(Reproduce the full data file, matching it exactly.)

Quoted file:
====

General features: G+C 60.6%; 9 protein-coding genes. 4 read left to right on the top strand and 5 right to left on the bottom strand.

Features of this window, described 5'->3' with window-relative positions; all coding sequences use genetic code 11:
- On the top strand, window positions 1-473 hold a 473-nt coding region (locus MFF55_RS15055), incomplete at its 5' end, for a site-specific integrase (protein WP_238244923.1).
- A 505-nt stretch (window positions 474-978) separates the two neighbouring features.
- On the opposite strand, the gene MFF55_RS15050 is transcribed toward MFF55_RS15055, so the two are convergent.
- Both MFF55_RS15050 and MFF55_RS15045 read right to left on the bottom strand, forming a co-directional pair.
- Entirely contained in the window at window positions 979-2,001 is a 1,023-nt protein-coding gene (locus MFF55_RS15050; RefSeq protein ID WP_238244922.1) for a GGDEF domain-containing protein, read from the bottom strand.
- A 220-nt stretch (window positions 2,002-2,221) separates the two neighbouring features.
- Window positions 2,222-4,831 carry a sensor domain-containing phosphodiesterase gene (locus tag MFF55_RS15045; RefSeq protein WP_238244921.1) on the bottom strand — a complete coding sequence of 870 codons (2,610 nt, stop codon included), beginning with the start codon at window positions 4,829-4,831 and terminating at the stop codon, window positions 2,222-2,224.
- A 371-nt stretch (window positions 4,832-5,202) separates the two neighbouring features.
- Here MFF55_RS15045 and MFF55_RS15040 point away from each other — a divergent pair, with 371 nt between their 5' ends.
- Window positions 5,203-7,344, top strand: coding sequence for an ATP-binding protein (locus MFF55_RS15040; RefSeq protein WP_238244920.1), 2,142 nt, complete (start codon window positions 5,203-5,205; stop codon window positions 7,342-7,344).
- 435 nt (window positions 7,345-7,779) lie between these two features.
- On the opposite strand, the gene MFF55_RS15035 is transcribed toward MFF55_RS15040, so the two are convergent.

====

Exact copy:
General features: G+C 60.6%; 9 protein-coding genes. 4 read left to right on the top strand and 5 right to left on the bottom strand.

Features of this window, described 5'->3' with window-relative positions; all coding sequences use genetic code 11:
- On the top strand, window positions 1-473 hold a 473-nt coding region (locus MFF55_RS15055), incomplete at its 5' end, for a site-specific integrase (protein WP_238244923.1).
- A 505-nt stretch (window positions 474-978) separates the two neighbouring features.
- On the opposite strand, the gene MFF55_RS15050 is transcribed toward MFF55_RS15055, so the two are convergent.
- Both MFF55_RS15050 and MFF55_RS15045 read right to left on the bottom strand, forming a co-directional pair.
- Entirely contained in the window at window positions 979-2,001 is a 1,023-nt protein-coding gene (locus MFF55_RS15050; RefSeq protein ID WP_238244922.1) for a GGDEF domain-containing protein, read from the bottom strand.
- A 220-nt stretch (window positions 2,002-2,221) separates the two neighbouring features.
- Window positions 2,222-4,831 carry a sensor domain-containing phosphodiesterase gene (locus tag MFF55_RS15045; RefSeq protein WP_238244921.1) on the bottom strand — a complete coding sequence of 870 codons (2,610 nt, stop codon included), beginning with the start codon at window positions 4,829-4,831 and terminating at the stop codon, window positions 2,222-2,224.
- A 371-nt stretch (window positions 4,832-5,202) separates the two neighbouring features.
- Here MFF55_RS15045 and MFF55_RS15040 point away from each other — a divergent pair, with 371 nt between their 5' ends.
- Window positions 5,203-7,344, top strand: coding sequence for an ATP-binding protein (locus MFF55_RS15040; RefSeq protein WP_238244920.1), 2,142 nt, complete (start codon window positions 5,203-5,205; stop codon window positions 7,342-7,344).
- 435 nt (window positions 7,345-7,779) lie between these two features.
- On the opposite strand, the gene MFF55_RS15035 is transcribed toward MFF55_RS15040, so the two are convergent.